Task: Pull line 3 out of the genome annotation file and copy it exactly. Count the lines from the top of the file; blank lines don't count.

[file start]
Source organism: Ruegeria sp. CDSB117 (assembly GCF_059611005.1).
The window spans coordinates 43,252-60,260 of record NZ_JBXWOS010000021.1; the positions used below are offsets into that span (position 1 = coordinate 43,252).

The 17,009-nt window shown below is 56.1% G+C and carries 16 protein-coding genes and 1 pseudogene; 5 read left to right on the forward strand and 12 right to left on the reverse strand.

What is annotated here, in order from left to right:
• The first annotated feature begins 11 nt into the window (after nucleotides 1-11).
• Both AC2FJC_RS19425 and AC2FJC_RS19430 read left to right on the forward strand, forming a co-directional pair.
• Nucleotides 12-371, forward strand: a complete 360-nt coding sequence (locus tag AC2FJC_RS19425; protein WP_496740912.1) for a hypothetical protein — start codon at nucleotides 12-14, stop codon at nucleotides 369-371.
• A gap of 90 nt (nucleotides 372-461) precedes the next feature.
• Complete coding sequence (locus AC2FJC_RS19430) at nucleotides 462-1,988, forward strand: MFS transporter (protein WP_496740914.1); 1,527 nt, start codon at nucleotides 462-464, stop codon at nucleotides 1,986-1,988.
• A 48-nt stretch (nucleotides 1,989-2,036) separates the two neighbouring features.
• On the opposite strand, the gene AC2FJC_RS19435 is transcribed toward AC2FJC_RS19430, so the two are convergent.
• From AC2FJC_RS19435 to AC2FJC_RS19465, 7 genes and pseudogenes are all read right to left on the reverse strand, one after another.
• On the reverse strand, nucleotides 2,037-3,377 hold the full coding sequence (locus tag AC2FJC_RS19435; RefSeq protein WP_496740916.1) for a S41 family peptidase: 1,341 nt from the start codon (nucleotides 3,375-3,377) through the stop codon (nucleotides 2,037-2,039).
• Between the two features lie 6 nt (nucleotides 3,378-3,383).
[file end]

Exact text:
The 17,009-nt window shown below is 56.1% G+C and carries 16 protein-coding genes and 1 pseudogene; 5 read left to right on the forward strand and 12 right to left on the reverse strand.